Brazil fact of the day

Agriculture is now a $150-billion-a-year business in Brazil,
accounting for more than 40 percent of the country’s exports and
creating what Brazilians call the "green anchor" of their economy.

Already the world’s biggest exporter of chickens, orange juice, sugar,
coffee and tobacco, according to Agriculture Ministry statistics,
Brazil soon hopes to add soybeans to the list, depending on what
happens in that volatile market.

With a grass-fed herd of 175
million cattle that is the world’s largest, it passed the United States
as the world’s largest exporter of beef last year. During the first
nine months of 2004, sales of Brazilian beef abroad rose 77 percent
over the same period last year, leading the government to predict $2.5
billion in earnings from beef exports this year.

Over all, the
agricultural bonanza, aided in part by mad cow disease in Europe and
avian flu in Asia, is likely to give Brazil a record trade surplus of
over $30 billion.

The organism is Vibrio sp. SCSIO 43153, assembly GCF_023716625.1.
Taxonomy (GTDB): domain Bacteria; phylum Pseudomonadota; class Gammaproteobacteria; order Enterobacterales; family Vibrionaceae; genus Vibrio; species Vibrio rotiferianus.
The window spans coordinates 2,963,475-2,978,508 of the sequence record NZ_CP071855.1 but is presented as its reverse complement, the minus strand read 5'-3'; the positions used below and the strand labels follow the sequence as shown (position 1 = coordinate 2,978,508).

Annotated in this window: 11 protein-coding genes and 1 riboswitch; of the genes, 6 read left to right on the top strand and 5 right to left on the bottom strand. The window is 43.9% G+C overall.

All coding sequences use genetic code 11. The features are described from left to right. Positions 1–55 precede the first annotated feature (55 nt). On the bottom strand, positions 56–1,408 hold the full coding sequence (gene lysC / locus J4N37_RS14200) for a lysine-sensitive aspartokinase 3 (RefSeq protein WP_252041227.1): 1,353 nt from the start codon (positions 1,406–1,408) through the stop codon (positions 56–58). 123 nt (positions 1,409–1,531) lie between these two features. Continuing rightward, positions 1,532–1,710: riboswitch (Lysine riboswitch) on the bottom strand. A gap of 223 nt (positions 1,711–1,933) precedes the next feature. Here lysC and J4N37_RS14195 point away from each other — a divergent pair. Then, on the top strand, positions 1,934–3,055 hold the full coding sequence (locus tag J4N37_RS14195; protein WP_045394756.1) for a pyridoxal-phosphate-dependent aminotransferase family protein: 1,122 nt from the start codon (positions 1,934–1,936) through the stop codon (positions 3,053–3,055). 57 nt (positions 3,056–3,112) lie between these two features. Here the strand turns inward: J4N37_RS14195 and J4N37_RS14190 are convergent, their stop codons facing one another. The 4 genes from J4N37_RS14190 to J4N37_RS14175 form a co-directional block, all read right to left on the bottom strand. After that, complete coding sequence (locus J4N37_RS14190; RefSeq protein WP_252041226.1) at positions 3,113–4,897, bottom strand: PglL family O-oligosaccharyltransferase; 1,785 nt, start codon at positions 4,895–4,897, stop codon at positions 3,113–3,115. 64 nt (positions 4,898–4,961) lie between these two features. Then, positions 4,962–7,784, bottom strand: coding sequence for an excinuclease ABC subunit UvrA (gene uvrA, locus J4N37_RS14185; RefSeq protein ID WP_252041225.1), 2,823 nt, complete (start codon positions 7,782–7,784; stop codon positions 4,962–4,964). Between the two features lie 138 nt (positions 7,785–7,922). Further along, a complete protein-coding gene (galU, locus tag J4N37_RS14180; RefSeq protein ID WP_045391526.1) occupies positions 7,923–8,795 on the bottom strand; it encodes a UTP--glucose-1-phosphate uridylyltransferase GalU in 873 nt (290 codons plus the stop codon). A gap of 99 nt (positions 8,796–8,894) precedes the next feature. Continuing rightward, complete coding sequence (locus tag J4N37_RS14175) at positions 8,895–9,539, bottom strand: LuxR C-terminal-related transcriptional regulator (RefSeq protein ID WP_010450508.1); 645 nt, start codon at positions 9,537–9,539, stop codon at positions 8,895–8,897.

…Brazil, which Secretary of State Colin L. Powell described as "an
agricultural superpower" during a visit in October, hopes to pass the
United States as the world’s largest agricultural producer.

Why?

"What’s really driving this revolution is that the Brazilians
discovered how to use tropical and savanna soils that had always been
considered poor," said G. Edward Schuh, director of the Center for
International Economic Policy at the University of Minnesota. "They
learned that with modest applications of lime and phosphorus they can
quadruple and quintuple their yields, not just with soybeans but also
with maize, cotton and other commodities."

In the 1960s, coffee was responsible for 60 percent of Brazil’s exports.  Today it is seventh on the list.

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